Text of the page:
Mortgage rates have hit an all-time low this month, which means there's never been a better time to refinance your mortgage to take advantage of low rates.
But if you're worried about your financial future—and who isn't? —refinancing a mortgage loan comes with some big questions. Will a re-fi affect your credit score? And if so, is it still worth it?
Here's what you need to know about precisely what happens when a lender pulls your credit report.
Factors That Determine Your Credit Score
Your credit report contains a wealth of information about your finances, including your lending history and the credit cards in your name. This information is used to determine your FICO Score, which is a grading system that shows lenders how good a risk you are. The higher your credit score, the more likely a bank is to want to lend to you because they're confident you'll pay the loan back.
Credit scores can feel mysterious, especially since three companies calculate them, and each may have a slightly different figure for you. But in general, they all follow a similar breakdown. Here are the categories that affect your score and how heavily they are weighted:
- Payment History: 35%
- Amount of Debt Owed: 30%
- Length of Credit History: 15%
- Credit Mix: 10%
- New Credit: 10%
Whenever you open a new credit card or loan—or apply for a mortgage refinance—the lender pulls a credit report to check your score. This inquiry is recorded on your credit report, where it stays for two years. In addition, any inquiries made within the last 12 months are calculated in your FICO score and typically result in a credit score drop of 5 to 10 points. This drop is temporary, and on-time payments—the most critical category—will bring it back up in short order.
It's important to note that the "new credit" category is only 10 percent of your total credit score, and your mortgage lender will be well aware that they are the ones who caused that slight dip in the first place. What lenders are looking for is a pattern: If you opened dozens of credit cards or loans over the past year, all those inquiries would be a red flag. But a slight dip from rate shopping shouldn't make or break your application.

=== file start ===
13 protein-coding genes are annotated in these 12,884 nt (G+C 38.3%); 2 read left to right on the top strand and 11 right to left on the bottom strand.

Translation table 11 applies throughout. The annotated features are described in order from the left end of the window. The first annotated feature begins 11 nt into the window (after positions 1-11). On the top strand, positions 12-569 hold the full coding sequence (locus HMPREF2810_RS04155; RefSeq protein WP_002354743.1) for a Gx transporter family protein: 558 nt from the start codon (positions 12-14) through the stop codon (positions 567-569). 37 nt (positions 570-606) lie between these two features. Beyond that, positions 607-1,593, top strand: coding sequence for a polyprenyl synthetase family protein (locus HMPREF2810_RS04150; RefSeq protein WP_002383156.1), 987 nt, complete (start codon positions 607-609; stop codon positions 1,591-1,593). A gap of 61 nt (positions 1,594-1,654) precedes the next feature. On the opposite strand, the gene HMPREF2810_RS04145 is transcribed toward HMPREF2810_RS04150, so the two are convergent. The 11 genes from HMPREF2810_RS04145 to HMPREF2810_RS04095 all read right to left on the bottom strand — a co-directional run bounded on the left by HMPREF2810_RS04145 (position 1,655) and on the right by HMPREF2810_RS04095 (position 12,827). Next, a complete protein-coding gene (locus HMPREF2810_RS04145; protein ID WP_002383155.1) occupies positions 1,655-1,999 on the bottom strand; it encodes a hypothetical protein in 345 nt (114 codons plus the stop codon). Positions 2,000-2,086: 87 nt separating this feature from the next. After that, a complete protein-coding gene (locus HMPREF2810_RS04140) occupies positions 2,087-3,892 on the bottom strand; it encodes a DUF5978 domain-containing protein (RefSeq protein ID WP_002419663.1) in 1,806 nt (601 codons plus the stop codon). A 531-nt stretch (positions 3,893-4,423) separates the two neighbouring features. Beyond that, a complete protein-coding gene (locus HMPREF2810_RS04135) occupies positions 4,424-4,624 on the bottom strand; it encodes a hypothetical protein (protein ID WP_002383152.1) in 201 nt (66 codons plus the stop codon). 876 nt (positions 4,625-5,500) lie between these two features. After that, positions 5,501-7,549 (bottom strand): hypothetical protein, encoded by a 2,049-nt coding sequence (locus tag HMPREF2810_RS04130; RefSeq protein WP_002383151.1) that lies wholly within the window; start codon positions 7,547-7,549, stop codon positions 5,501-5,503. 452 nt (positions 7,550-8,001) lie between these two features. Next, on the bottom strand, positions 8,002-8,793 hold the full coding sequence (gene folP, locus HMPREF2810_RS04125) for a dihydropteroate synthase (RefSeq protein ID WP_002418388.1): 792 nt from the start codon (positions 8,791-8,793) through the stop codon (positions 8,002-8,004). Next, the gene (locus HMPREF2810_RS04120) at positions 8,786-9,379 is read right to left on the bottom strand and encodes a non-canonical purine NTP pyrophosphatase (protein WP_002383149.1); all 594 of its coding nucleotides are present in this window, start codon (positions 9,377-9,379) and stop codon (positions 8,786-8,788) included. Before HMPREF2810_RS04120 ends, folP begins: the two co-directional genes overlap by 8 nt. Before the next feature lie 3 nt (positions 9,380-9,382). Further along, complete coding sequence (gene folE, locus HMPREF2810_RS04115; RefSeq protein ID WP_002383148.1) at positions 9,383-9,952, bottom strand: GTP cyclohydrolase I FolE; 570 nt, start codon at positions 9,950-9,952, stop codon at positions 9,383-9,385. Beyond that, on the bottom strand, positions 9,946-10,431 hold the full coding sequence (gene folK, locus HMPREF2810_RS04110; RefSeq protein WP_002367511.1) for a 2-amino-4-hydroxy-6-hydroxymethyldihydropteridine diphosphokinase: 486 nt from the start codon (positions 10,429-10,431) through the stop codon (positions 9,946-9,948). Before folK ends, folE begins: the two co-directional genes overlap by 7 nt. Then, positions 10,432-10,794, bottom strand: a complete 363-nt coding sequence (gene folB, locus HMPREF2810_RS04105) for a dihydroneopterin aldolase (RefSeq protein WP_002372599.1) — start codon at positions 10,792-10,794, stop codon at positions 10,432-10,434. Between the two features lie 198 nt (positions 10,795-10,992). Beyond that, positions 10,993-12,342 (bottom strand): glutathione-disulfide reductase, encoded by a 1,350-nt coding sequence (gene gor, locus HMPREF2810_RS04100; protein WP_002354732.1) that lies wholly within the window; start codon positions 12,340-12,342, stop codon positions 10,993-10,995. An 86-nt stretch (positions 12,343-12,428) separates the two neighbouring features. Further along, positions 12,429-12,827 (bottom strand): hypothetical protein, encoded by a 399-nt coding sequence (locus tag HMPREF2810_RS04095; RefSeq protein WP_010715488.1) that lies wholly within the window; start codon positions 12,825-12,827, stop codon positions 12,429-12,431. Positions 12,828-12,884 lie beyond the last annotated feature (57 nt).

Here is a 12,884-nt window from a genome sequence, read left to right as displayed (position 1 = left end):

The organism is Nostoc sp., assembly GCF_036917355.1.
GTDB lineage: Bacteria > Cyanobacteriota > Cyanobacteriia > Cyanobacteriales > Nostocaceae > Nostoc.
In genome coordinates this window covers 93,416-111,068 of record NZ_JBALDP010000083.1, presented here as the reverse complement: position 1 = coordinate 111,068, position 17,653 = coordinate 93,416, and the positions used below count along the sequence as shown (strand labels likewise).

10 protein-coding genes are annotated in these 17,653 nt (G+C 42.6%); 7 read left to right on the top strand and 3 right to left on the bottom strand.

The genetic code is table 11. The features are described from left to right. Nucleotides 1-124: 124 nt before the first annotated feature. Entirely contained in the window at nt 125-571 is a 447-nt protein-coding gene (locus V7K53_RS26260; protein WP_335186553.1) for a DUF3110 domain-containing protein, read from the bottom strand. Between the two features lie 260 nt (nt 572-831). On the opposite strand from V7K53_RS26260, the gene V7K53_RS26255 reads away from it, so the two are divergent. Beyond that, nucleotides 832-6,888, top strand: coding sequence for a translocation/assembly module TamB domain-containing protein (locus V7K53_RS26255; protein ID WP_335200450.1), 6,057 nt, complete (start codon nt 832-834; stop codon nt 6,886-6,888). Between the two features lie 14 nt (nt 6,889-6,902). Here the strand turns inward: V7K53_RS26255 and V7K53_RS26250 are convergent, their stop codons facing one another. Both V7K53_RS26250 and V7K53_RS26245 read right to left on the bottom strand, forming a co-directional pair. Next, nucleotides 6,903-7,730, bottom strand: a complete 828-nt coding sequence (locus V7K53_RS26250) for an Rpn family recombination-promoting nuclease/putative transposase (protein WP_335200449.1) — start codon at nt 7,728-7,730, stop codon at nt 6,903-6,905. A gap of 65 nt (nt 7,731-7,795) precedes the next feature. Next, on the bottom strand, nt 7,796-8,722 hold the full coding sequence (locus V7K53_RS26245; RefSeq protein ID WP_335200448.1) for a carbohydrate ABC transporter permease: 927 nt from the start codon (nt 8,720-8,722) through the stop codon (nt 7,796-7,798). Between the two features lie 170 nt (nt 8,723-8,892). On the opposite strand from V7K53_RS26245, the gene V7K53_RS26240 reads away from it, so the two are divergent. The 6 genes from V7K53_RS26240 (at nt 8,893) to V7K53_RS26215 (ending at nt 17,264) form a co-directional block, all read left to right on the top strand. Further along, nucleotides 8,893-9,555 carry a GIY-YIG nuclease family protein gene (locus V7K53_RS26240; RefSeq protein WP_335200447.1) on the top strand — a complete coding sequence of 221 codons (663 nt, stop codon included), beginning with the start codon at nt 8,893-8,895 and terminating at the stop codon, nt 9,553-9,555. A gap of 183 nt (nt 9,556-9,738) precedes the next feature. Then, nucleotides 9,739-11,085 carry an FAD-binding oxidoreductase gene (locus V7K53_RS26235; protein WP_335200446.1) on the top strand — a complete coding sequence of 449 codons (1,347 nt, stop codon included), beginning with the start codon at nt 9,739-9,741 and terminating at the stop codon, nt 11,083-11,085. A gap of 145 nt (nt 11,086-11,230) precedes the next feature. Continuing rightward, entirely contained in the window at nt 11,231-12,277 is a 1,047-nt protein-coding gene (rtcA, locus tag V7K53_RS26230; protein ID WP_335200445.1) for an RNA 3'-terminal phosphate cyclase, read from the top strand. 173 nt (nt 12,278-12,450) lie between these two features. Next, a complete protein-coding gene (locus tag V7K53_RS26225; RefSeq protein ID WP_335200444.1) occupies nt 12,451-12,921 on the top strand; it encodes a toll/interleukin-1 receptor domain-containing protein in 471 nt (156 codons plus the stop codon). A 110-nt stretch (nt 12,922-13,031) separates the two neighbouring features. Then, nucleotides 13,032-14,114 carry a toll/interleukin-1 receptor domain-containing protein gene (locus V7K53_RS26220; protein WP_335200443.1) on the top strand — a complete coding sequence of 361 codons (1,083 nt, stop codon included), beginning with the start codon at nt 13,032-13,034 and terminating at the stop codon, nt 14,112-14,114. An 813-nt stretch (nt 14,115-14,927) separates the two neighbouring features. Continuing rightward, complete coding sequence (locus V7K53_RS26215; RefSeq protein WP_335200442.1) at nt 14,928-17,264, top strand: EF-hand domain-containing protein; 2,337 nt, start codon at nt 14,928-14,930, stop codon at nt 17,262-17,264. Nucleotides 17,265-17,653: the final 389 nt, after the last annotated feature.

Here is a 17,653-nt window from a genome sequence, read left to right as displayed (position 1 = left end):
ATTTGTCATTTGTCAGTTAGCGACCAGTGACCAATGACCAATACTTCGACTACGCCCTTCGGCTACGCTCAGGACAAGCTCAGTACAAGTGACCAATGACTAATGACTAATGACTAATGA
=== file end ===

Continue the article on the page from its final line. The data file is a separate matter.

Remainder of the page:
Other Ways Refinancing Can Affect Your Credit Score
When you refinance, you technically pay off your old mortgage and open a new one. This means that you'll have a newer loan on your credit history—one with a very short on-time payment history. This could affect your credit score by altering your credit mix and the length of your credit history calculation. This effect could be slightly negative or neutral, as these aren't the highest impact categories for your credit score.
On the bright side, a refinance that lowers your payment could ultimately help improve your credit score, as you now have support in making payments on time and in full, month after month. Likewise, a lower monthly payment could encourage you to pay a little extra each month, which will more quickly lower the ratio of debt owed. These are the two most relevant categories that make up your credit score, so the potential for improvement could promptly offset the ding from the initial inquiry.
The Bottom Line
A mortgage refinance might affect your credit score by temporarily lowering it by a few points when you first apply. However, the value of the money you save with a lower interest rate and the potential to boost your score through on-time and extra payments far outweighs the brief dip.
To learn more about refinancing your mortgage, get in touch with Wyndham Capital today.
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